When I first started this search for the perfect houseplan, DWELL magazine didn't exist. To find modern design houseplans, a person had to go to the library and look in fat, slick books by architects whose names were unpronounceable, or find the one and only modern house in a collection of "500,000 Budget Plans You Can Build" in the grocery store magazine aisle, or hope that the "Plan of the Week" in the News Leader had fewer than five bedrooms and three porches with a four car garage and a boat stall. DWELL brought hope and possibilities and websites other than the over-stuffed collection sites that had a different understanding of what "contemporary" was than I did. For the next few years, I looked at a billion houseplans on the internet, read DWELL, communicated with a few people who had some real promising plans they offered as "stock" plans, and started stashing pictures and articles from people like Gregory La Vardera, Atkison Studio, Dan Rockhill, Adam Kalkin, El Dorado Architects, and Rocio Romero. I had a list of 9 things I thought I needed in my house: kitchen, laundry/pantry area, bathroom, 2 bedrooms with closets, living room, fireplace, dining area, screened porch, storage. I wanted an agri-industrial-modern-galvanized metal siding house with concrete floors and high ceilings that looked like it belonged on a ridge in Webster County over-looking the James River.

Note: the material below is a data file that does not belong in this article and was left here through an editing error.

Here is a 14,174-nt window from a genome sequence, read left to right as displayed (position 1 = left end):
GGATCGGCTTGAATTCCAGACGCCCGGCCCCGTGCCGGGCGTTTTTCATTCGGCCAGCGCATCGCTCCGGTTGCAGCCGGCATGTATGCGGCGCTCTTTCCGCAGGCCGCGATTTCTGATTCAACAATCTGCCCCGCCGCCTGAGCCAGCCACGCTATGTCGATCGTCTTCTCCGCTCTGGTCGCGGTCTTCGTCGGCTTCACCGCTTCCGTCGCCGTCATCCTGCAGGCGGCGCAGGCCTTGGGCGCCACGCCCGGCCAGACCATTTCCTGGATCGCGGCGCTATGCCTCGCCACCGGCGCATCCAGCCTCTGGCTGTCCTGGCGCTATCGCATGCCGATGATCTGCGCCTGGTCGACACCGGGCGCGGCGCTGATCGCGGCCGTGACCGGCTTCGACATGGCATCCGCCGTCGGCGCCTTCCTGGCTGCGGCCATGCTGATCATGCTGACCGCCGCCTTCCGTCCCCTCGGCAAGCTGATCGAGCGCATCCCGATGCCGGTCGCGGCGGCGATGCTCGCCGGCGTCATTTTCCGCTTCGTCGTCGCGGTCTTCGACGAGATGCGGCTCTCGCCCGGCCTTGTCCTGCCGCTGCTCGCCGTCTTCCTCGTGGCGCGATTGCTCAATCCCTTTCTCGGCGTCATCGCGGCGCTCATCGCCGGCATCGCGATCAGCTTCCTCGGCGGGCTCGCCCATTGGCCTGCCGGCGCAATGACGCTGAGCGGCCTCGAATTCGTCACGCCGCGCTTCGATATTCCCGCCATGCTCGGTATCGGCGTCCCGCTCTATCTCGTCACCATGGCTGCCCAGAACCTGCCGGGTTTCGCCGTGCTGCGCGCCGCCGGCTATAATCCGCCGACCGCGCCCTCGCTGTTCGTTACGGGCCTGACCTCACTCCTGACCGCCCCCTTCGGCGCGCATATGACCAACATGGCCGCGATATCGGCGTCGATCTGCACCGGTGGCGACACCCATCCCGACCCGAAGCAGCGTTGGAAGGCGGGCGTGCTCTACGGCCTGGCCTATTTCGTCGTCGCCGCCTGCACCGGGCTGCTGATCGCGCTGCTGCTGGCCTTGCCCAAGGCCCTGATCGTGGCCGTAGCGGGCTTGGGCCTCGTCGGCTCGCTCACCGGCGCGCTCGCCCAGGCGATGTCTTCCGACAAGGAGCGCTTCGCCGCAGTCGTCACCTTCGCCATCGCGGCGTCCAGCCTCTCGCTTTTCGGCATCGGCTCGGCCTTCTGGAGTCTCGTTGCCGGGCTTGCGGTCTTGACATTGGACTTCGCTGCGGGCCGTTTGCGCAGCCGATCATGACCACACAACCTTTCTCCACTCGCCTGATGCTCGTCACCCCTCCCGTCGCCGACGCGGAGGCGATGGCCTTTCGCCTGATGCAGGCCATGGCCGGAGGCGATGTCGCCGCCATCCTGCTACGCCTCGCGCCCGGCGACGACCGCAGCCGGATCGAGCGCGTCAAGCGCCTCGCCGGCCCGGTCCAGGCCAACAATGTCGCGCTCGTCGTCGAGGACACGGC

During that same time, I used to give my old New Yorker magazines to Tom Netzer to read. In exchange, Sally Netzer would give me her old Springfield Business Journals. Who's to say who got the best deal, but that's where I first read about theworkshop 308 in the year-long series they did called "Evolution of an Enterprise" and that's what got me in their front door during that Summer of 2007. I could tell by looking at them, they would understand. And they did.